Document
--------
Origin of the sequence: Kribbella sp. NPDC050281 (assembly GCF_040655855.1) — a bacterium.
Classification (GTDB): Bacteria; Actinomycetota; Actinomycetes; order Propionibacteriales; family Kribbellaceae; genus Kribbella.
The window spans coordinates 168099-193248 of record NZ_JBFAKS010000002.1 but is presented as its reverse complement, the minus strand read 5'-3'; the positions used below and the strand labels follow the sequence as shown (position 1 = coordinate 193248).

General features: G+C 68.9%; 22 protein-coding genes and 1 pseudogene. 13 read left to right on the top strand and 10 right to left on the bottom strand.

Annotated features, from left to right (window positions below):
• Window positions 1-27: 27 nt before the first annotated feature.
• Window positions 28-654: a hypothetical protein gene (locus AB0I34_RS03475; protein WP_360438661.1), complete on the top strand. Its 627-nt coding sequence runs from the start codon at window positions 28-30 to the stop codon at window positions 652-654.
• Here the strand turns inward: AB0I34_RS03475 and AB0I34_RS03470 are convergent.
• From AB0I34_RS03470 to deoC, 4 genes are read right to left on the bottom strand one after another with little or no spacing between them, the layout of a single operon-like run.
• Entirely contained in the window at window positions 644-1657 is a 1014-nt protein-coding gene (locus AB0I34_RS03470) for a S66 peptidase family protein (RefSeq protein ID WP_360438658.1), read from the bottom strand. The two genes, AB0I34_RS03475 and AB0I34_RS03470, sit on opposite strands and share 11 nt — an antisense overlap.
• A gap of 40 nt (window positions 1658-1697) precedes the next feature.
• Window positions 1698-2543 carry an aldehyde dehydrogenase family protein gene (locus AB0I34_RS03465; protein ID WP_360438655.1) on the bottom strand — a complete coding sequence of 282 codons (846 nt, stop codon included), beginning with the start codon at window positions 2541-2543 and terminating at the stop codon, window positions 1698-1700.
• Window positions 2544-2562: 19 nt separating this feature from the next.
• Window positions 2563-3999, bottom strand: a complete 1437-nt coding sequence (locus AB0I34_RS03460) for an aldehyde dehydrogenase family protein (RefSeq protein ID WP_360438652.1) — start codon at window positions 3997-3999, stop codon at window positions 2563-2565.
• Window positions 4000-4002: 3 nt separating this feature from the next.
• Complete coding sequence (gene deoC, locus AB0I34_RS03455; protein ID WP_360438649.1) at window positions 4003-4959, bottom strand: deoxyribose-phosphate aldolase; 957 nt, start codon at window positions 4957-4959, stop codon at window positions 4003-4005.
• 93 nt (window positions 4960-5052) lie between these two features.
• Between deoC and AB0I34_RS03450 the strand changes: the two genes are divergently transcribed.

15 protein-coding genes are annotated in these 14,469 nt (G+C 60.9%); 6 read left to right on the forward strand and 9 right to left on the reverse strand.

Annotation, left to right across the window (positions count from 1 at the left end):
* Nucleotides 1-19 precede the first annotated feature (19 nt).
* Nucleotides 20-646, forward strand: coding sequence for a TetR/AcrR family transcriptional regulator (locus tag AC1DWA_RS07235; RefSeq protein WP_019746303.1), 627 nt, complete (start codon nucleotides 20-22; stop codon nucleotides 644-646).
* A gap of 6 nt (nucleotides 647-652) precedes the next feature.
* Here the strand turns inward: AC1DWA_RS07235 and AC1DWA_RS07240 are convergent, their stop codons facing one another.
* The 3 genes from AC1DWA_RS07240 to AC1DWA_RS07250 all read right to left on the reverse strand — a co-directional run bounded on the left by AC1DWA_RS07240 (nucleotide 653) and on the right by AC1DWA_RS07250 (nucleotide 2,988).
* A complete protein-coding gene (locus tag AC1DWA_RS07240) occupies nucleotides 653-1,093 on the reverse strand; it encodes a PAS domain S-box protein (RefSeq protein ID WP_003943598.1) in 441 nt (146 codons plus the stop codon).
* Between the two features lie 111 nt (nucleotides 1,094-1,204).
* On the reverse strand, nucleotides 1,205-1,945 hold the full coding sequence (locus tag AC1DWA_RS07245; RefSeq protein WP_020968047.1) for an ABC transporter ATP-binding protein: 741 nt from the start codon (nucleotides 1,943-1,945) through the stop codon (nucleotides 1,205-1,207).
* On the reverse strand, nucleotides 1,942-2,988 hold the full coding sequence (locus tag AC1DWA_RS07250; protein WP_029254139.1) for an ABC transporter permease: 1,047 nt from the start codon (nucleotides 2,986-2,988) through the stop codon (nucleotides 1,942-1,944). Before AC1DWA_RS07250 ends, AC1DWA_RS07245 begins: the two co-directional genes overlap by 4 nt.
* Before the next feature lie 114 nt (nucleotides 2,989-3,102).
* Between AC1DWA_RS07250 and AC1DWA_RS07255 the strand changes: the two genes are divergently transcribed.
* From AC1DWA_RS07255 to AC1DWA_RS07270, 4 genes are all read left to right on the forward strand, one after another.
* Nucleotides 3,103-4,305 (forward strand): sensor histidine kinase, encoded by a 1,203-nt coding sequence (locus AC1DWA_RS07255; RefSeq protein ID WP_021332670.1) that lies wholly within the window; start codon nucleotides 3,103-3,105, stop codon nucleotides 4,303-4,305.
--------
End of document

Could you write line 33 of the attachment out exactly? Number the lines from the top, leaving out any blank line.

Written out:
* Nucleotides 3,103-4,305 (forward strand): sensor histidine kinase, encoded by a 1,203-nt coding sequence (locus AC1DWA_RS07255; RefSeq protein ID WP_021332670.1) that lies wholly within the window; start codon nucleotides 3,103-3,105, stop codon nucleotides 4,303-4,305.